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L E T T E R S/E - M A I L

Dear Editor,

I was a resident at Babies from 1945 to 1946 [and a September 1944 P&S graduate]. I particularly enjoyed the latest issue of P&S [Fall 1998] in which I saw two very familiar names, one happily not in the obits. Jim Kieran was my classmate [1944 class notes]. In the obits I saw the name of Girard Oberrender who grew up in South Orange with my father. During one of my father’s rare visits to see me at P&S during the war years he took me to visit Dr. Oberrender at his office. Dr. Oberrender most graciously spent an unhurried bit of time with my father and me despite what I am certain was an office full of patients waiting to be seen.

Paul (Pete) Pierson’44
Lake Wales, Fla.

Dear Editor,

Please tell Nick Christy I greatly enjoyed his piece about Dr. Whipple [Fall 1998]. He might like to hear my anecdote. From April through July 1946, after interning in medicine at Yale, I was assigned to the Halloran General Hospital on Staten Island. One of my patients was a major in the Army Medical Corps. Because he was diagnosed as having carcinoma of the pancreas it was arranged for him to be seen by Dr. Whipple in consultation. I was asked to accompany him. After he had been seen, Dr. Whipple came out, saw that I was a medical officer, and asked where I had gone to medical school. I told him I had graduated from P&S the previous year. He hesitated, looked so taken aback, and, saddened, then said, “I used to know all the students—but it was so busy during the war.”

F. Mitchell Cummins’45
Rye, N.Y.


Female Surgeons and the Music They Operate By

Responses to the Fall 1998 article, “A New Spin on Medical ‘Records’: Music in the OR”

Dear Editor,

I am writing in response to your article in the Fall 1998 issue regarding the use of music in the OR.

Just as music serves to “set the mood” in elevators, restaurants, and on movie soundtracks, I find that music enhances the operative experience for my staff and patients, as well as for myself. Since I perform many procedures using sedation, rather than general anesthesia, I will suggest that patients bring in tapes they enjoy for their surgery, with the proviso that I have veto power (Marilyn Manson doesn’t work for me).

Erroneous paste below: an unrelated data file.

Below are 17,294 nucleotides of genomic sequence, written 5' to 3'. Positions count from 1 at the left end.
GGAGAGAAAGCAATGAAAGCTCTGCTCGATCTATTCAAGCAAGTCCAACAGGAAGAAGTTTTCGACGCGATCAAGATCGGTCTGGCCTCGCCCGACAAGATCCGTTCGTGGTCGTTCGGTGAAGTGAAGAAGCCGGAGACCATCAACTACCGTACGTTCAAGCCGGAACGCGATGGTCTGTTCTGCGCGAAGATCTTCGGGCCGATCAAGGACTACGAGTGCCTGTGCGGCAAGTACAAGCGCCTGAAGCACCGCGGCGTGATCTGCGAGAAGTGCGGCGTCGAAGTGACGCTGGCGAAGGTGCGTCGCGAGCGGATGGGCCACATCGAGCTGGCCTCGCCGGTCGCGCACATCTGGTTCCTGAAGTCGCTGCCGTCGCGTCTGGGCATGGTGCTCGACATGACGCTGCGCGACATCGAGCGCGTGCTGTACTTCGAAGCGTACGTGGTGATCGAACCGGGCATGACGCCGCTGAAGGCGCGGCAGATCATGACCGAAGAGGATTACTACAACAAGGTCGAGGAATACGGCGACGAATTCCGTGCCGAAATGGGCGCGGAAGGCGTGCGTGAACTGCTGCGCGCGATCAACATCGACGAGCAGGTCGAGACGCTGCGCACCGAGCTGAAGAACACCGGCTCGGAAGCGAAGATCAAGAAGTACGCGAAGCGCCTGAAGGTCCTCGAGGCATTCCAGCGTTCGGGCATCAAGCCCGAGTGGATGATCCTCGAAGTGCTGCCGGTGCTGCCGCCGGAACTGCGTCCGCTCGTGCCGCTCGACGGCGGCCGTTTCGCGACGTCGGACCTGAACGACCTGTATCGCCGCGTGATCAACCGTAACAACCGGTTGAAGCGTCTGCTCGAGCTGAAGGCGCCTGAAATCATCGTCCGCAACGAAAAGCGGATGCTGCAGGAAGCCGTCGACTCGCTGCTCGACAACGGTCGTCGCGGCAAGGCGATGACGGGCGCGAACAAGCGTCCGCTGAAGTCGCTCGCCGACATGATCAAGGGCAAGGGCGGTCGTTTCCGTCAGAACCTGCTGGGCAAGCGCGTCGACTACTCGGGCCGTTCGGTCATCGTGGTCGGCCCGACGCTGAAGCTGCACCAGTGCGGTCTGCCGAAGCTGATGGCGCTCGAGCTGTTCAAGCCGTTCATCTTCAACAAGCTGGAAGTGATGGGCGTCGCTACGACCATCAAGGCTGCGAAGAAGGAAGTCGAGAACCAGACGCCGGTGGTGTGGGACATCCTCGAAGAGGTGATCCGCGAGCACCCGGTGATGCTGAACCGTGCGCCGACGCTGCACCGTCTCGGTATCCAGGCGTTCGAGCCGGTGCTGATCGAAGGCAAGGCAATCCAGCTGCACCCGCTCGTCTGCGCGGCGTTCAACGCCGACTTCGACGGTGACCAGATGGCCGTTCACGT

As others indicated in your article, I will at times prefer silence, particularly when a high degree of concentration is needed. Music in the OR, however, is my general rule, lest I start singing, which the staff definitely does not tolerate!

Rhonda Lubka’81
Otolaryngology - Head & Neck Surgery
Los Angeles Medical Center

Dear Editor,

I am a graduate of P&S Class of ’73 with an active practice at the Cleveland Clinic Foundation in the Department of General Surgery. I am also a classically trained pianist. My listening choice in the OR is Cleveland’s wonderful classical music station, WCLV. I will also occasionally bring in a CD, but I don’t like to get glove powder on my recordings! I do ask the nurses to keep the volume down so we can all communicate, particularly if the station is doing some 20th century atonal music!

Sharon Grundfest-Broniatowski’73
via e-mail


The Fall 1998 issue carried two misidentified photos in commencement awards coverage (“P&S News,” page 28). The photos are reprinted here with correct identifications.

Dr. Michael H. Wigler, adjunct professor of genetics and development and investigator at Cold Spring Harbor Laboratory, received the Stevens Triennial Prize at commencement.
Michael H. Wigler, left, with Dean Herbert Pardes
Michael H. Wigler, left, with Dean Herbert Pardes
Dr. Arthur Palmer, assistant professor of biochemistry and molecular biophysics, received the Dr. Harold and Golden Lamport Research Award in basic sciences.
Arthur Palmer, left, with Dean Herbert Pardes
Arthur Palmer, left, with Dean Herbert Pardes
Send letters to:

Editor, P&S Journal
College of Physicians and Surgeons
630 W. 168th St
New York, NY 10032

E-mail: psjournal@columbia.edu

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